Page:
Anonymous said...

Come on. You could so say so many silly things about a religion involving a guy who comes back from the dead and turns his body into bread and wine for the benefit of his worshippers... I'm sure the other commenters can come up with nasty things to say about Judaism, and Islam...where do we start?

Granted their religion hasn't spread across the globe and they haven't accomplished as much as Christians, but reading it into the religion itself is probably a bit much. History plays a role, too. What if Constantine hadn't accepted Christ?

Anonymous said...

I'd say that's a small price to pay to preserve NYC or LA.

For those of you ruralites who would like to see NYC (or LA, or Cambridge, MA) go up in a mushroom cloud, think about it: how much blood is the US going to have to spill to prove we're not weak if they nuke New York?

Anonymous said...

I'd say that's a small price to pay to preserve NYC or LA.

For those of you ruralites who would like to see NYC (or LA, or Cambridge, MA) go up in a mushroom cloud, think about it: how much blood is the US going to have to spill to prove we're not weak if they nuke New York?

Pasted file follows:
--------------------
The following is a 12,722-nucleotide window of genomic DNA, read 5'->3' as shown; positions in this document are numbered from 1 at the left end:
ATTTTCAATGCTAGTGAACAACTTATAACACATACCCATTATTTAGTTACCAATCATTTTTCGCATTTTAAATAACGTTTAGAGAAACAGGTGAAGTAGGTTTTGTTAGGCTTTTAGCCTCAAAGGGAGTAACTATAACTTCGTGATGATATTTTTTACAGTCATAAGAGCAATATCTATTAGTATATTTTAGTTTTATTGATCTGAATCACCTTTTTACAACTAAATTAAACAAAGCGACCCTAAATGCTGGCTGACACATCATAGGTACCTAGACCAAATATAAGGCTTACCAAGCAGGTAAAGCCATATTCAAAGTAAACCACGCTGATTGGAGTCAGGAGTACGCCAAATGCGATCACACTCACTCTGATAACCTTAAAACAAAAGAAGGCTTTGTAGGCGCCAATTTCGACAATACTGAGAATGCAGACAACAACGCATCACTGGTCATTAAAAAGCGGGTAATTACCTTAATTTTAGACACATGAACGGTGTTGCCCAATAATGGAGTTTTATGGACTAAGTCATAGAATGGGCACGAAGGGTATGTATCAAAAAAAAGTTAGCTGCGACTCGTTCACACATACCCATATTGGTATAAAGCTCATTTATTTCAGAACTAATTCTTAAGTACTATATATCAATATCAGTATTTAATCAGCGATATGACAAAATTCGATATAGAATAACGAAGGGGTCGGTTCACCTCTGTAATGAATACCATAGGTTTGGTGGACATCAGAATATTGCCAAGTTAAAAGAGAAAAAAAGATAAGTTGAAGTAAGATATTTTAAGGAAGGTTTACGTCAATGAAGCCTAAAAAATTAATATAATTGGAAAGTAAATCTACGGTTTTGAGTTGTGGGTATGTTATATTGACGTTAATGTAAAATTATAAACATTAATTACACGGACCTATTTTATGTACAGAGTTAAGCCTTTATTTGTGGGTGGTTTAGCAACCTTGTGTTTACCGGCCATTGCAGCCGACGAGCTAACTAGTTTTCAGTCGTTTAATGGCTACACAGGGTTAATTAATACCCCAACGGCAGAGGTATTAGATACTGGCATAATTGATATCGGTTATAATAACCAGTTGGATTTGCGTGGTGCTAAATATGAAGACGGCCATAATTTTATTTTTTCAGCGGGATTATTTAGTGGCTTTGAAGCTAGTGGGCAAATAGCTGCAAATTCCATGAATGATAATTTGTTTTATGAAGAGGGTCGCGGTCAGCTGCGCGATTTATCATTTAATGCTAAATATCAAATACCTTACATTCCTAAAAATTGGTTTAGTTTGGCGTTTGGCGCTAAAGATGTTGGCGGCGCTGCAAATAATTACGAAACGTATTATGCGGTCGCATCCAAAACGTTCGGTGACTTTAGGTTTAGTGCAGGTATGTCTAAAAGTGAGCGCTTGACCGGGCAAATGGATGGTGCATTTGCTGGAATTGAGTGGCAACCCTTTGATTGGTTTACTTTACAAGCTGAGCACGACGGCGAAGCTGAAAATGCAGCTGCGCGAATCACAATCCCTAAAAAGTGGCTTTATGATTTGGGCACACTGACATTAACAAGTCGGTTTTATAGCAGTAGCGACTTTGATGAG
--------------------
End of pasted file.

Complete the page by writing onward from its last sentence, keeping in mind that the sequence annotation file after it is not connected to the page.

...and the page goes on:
Oh, we nook 'em back after they clean out NYC, Cambridge, etc., and sotto voice and privately, we thank our enemies for helping to improve America.

Anonymous said...

sfg wrote: You could so say so many silly things about a religion...

Mr. Connolly: He discovered that children have things called marlocks in their bodies. [a graphic of kid bodies appears, and bright dots dapple them and move around] And when an adult has sex with a child, the marlocks implode, feeding the adult receptive cavity with energy that causes immortality, so saith the ruler of Bethos. [a blue monster alien with a bright red crown. Next shot, Phinehas in the gondola of a hot-air balloon with several boys] Phinehas traveled the world, loving many, many children, and he lived for eternity. Until he was hit by a train in 1892. [a shot of Phinehas' body on the train's bumper]
Kyle: ...Do you realize how retarded that sounds?
Mr. Connolly: Is it any more retarded than the idea of God sending his son to die for our sins? Is it any more retarded than Buddha sitting beneath a tree for twenty years?
Stan: Yeah, it's way, way more retarded.